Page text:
Also, the count will give us a much clearer idea of the overall extent of the problem. When communities use a point-in-time approach to better understand the demographics of their homeless population—for example, how many veterans, aboriginals, seniors, or young people are homeless—they will be better able to reach out to these groups and to provide the support they need to get stable housing.

Since 2006, our government has worked with communities across Canada to develop local solutions to homelessness. Whereas the approach to the problem was once fragmented, our leadership has helped mobilize a more cohesive and effective response.

With the launch of the point-in-time initiative, the federal government will help communities shift away from a focus on emergency aid to the homeless, toward longer term solutions. This approach is an integral part of the national homelessness strategy, which acknowledges that communities are best placed to address local homelessness issues and that the federal government's role is to support them in finding local solutions.

The point-in-time initiative simply makes sense. That is why I urge all members to support this motion.

Business of Supply May 6th, 2014

Mr. Speaker, the hon. member is a delightful chap, but he is given to flights of fancy.

This government is accountable and responsible. It has created one of the strongest, best nations in the world and certainly within the G7, and I have tremendous confidence, faith, and pride in what we have done as a government to build up Canada, build pathways to immigration, and build the program.

The minister himself has acted very swiftly and decisively on a problem that was identified. That is the right thing to do. We were accountable and responsible to do that. We have stepped up and we are doing that.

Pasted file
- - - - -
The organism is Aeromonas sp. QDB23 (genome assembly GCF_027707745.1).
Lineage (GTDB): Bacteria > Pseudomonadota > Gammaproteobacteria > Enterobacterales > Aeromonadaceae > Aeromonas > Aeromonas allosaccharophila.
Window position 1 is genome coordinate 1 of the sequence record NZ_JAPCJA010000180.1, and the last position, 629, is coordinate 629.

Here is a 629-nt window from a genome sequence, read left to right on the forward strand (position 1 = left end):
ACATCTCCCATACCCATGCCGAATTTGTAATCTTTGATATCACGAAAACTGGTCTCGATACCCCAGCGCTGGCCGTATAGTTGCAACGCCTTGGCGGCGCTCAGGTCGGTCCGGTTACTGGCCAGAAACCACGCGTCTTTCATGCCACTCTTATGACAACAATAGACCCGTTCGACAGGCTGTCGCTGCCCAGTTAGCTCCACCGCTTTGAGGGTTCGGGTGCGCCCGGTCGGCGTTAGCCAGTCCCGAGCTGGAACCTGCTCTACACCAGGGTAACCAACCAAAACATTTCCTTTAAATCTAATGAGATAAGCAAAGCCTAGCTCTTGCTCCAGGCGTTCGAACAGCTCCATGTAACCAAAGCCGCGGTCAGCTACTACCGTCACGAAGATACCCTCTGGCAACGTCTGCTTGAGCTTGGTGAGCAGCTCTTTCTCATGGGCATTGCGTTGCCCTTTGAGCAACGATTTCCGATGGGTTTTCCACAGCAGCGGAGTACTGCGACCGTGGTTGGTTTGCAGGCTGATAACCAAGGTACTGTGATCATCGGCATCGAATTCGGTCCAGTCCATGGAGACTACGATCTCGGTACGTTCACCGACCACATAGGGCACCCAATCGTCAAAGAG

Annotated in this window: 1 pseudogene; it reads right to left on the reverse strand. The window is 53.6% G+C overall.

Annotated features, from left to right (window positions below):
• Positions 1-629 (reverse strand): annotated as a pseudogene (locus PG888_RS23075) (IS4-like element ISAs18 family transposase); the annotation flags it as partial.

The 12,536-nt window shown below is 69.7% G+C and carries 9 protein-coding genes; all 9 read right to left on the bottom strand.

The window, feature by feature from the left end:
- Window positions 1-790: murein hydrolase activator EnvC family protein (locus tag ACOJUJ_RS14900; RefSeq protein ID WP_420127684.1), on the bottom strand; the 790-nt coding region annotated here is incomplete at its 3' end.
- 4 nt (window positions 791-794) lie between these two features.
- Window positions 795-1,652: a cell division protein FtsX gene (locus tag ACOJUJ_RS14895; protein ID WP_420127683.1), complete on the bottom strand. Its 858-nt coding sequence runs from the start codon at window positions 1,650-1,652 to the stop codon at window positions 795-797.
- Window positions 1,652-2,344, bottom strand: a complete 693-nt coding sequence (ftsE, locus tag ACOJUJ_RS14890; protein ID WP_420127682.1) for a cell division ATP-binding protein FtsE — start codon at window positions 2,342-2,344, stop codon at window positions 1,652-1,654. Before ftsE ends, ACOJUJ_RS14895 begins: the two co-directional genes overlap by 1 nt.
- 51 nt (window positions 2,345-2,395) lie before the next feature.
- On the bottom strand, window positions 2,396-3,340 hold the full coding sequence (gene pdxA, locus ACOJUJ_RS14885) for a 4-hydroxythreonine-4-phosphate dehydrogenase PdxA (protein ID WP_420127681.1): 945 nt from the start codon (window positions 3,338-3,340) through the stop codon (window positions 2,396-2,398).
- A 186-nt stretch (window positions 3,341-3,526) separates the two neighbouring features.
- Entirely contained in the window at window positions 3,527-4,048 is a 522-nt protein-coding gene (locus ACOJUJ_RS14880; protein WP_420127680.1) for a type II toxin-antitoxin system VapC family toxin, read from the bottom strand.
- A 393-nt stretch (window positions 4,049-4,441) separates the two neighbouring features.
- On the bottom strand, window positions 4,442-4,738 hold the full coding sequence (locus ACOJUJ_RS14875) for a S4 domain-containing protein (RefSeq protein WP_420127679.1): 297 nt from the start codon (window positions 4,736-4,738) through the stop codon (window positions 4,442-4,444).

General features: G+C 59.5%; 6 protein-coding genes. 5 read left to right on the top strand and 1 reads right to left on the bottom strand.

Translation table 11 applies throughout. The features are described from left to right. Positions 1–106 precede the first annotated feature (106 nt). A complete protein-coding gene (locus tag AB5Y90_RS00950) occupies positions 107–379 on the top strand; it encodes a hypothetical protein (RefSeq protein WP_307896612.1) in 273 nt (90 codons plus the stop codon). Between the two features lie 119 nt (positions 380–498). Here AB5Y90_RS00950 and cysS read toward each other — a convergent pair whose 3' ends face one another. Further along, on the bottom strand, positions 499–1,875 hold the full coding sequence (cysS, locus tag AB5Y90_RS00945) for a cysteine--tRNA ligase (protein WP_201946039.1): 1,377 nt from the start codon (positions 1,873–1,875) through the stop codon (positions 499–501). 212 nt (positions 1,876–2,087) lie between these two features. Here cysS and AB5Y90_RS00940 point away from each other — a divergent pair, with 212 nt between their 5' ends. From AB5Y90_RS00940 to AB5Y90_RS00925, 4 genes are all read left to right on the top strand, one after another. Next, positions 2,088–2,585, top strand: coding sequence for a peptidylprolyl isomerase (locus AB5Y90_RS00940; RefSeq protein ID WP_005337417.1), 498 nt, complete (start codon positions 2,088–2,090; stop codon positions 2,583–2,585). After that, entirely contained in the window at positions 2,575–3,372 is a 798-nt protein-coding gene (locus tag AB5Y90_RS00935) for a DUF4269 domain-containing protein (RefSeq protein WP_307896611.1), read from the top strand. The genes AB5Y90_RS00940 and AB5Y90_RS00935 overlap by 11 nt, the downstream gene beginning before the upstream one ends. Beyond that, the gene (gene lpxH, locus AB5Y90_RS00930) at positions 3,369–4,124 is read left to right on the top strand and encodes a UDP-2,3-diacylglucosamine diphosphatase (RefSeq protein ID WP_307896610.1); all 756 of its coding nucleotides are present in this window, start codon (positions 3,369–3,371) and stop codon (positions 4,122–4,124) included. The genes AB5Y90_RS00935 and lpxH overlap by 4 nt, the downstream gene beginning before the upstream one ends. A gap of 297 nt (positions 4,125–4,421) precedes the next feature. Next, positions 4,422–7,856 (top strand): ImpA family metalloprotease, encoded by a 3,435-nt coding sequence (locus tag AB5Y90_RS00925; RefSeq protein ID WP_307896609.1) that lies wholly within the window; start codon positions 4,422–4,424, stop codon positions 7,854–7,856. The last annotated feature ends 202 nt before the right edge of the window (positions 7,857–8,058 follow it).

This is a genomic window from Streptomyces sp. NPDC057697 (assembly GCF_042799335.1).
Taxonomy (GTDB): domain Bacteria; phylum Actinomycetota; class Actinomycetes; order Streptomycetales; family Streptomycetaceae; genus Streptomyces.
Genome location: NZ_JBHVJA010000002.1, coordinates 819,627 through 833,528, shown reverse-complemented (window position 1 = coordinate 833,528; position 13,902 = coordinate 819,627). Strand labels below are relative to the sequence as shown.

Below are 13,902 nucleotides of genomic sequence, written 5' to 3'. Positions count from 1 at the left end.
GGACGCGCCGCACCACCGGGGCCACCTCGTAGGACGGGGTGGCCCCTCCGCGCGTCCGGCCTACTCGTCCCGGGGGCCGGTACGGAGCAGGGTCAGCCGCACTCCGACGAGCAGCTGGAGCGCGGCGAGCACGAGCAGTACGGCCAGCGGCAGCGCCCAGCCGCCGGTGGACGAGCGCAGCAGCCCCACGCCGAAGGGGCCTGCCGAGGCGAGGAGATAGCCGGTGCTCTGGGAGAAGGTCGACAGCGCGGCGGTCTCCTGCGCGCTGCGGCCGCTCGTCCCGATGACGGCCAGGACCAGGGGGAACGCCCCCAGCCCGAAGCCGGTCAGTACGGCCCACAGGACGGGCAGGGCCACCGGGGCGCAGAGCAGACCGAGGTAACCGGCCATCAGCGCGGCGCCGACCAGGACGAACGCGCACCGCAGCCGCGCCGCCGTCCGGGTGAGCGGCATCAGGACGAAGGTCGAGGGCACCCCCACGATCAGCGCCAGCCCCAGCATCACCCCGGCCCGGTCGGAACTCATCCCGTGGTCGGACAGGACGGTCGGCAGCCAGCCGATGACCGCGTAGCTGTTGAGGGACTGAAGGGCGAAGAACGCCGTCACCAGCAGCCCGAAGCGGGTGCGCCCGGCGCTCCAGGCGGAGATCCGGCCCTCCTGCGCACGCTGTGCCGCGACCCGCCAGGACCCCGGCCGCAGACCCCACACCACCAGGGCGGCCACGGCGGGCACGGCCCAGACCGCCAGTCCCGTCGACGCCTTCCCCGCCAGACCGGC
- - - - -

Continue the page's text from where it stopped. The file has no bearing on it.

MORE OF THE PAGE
Does the Liberal member himself believe that it was appropriate for his own leader to lobby the government to approve a temporary foreign worker for his father's favourite Montreal restaurant? Mr. Speaker, I ask you.

Business of Supply May 6th, 2014

Mr. Speaker, the member is living in an NDP haze.

She is not living in the same great country I live in, because when I travel the world, I listen to people from places other than Canada dreaming of becoming a Canadian citizen and dreaming of having the system of laws and governance that we have. I take great heart and great pride in being a member of the Conservative Party of Canada.

The member herself, like many of her party, stands up and feigns outrage when there are allegations that Canadian workers in the oil sands, for example, are replaced by foreign workers. However, if the NDP had its way, it would shut down those same oil sands and throw all of those Canadians out of work.

How does the NDP square itself with its own hypocrisy? How do those members look at themselves in the morning? I really do not know.

Business of Supply May 6th, 2014

They did, Mr. Speaker.

The Liberals also voted against introducing legislative authority to impose significant financial penalties on employers who break the rules, having the ability to ban non-compliant employers from the program for two years and to immediately add their names to a public blacklist, and requiring employers who legitimately rely on temporary foreign workers due to a lack of qualified Canadian applicants to have a plan to transition to a Canadian workforce over time. That sounds pretty reasonable to me.